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Sum to Infinity of a Geometric Series

  1. Aug 11, 2011 #1
    1. The problem statement, all variables and given/known data

    Q.: A geometric series has first term a and common ratio r. Its sum to infinity is 12. The sum to infinity of the squares of the terms of this geometric series is 48. Find the values of a and r.

    Ans.: From text book: a = 6, r = 1/ 2


    2. Relevant equations

    Eq.: S[itex]\infty[/itex] = [itex]\frac{a}{1 - r}[/itex]

    3. The attempt at a solution

    S[itex]\infty[/itex] = [itex]\frac{a}{1 - r}[/itex] = 12
    a = 12 ( 1 - r)
    a = 12 - 12r
    a = 1 - r

    S[itex]\infty[/itex] = [itex]\frac{a^2}{1 - r^2}[/itex]

    [itex]\frac{a^2}{1- (a^2r^2/ a^2)}[/itex] = 48
    [itex]\frac{r^2 - 2r + 1}{1 - (r^2((1 -r)^2))/ ((1 - r)^2)}[/itex] = 48

    [itex]\frac{r^2 - 2r + 1}{1 - ((r^2 - r^3)^2)/ (r^2 - 2r + 1)}[/itex] = 48

    [itex]\frac{r^2 - 2r + 1}{1 - (r^6 - 2r^5 + r^4)/ (r^2 -2r + 1}[/itex] = 48

    [itex]\frac{r^2 - 2r + 1}{1 - r^4 - 2r^4 + r^4}[/itex] = 48

    [itex]\frac{r^2 - 2r + 1}{1}[/itex] = 48
    r^2 - 2r + 1 -48
    r^2 - 2r + 1 -47
    (r - 47)(r - 1) ...?

    from answer above, though, r should = 1/ 2.

    Can anyone help me spot where I have gone wrong? Thank you.
     
    Last edited: Aug 11, 2011
  2. jcsd
  3. Aug 11, 2011 #2

    HallsofIvy

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    Science Advisor

    Okay, if "S" is a geometric series:
    [tex]\sum_{n=0}^\infty ar^n= \frac{a}{1- r}[/tex]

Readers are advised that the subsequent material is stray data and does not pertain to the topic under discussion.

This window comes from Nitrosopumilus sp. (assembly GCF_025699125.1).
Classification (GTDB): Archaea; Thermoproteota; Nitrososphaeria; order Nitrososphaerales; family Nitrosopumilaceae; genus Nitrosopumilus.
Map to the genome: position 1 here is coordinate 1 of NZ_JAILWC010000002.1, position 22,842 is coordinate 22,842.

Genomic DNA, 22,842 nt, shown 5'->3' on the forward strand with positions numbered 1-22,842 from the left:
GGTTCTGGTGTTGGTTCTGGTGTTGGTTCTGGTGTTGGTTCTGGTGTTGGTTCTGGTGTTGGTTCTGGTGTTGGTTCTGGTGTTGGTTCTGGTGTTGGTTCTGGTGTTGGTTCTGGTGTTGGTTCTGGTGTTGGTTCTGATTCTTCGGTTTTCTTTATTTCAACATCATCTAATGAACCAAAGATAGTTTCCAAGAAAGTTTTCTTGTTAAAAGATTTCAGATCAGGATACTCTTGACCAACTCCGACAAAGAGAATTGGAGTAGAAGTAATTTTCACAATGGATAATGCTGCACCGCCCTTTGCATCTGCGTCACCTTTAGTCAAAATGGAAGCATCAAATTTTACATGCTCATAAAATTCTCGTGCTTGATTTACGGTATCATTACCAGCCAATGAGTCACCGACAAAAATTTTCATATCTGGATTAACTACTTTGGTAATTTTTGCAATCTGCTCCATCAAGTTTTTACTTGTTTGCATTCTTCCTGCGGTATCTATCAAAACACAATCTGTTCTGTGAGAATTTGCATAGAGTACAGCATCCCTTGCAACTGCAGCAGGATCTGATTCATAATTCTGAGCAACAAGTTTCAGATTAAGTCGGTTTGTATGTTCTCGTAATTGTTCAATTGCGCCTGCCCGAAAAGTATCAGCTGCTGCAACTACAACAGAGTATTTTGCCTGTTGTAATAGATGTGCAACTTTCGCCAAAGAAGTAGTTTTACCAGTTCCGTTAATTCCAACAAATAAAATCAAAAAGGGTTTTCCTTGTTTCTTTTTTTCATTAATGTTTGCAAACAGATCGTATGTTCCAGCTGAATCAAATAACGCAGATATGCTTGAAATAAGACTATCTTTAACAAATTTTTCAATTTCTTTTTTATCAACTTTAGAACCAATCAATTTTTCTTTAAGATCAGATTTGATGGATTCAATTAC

with a and r, then the sum of squares,
    [tex]\sum_{n=0}^\infty a^2 (r^n)^2= \sum_{n=0}^\infty a^2(r^2)^n[/tex]
    is also a geometric series, with [itex]a^2[/itex] and [itex]r^2[/itex]
    So, as you say,
    [tex]\frac{a}{1- r}= 12[/tex]
    and
    [tex]\frac{a^2}{1- r^2}= 48[/tex]

    To solve that, I recommend dividing the second equation by the square of the first. (Recall that [itex]1- r^2= (1- r)(1+ r)[/itex].)
     
  4. Aug 11, 2011 #3
    Hi odolwa99

    I think there is a much easier way to solve the problem

    Like you know the s infinity sum of a geometric serie of ratio <1 is a0(1-q) where a0 is the first term and q is the ratio

    In our case the infinity sum is a/(1-r) = 12 -> a = 12(1-r)

    Now see: The sum of the squares is also a geometric serie, first term a² and ratio r², so the sum is

    a²/(1-r²) = 48 -> a² = 48(1-r²)

    So 144(1-r)² = 48(1-r²) -> 3(1-r)=(1+r) -> r = 1/2
     
  5. Aug 11, 2011 #4
    Ah, fantastic. Thank you very much. Btw, I'm getting used to latex so thats why the question has changed apppearance, and thanks to everyone for your help.
     
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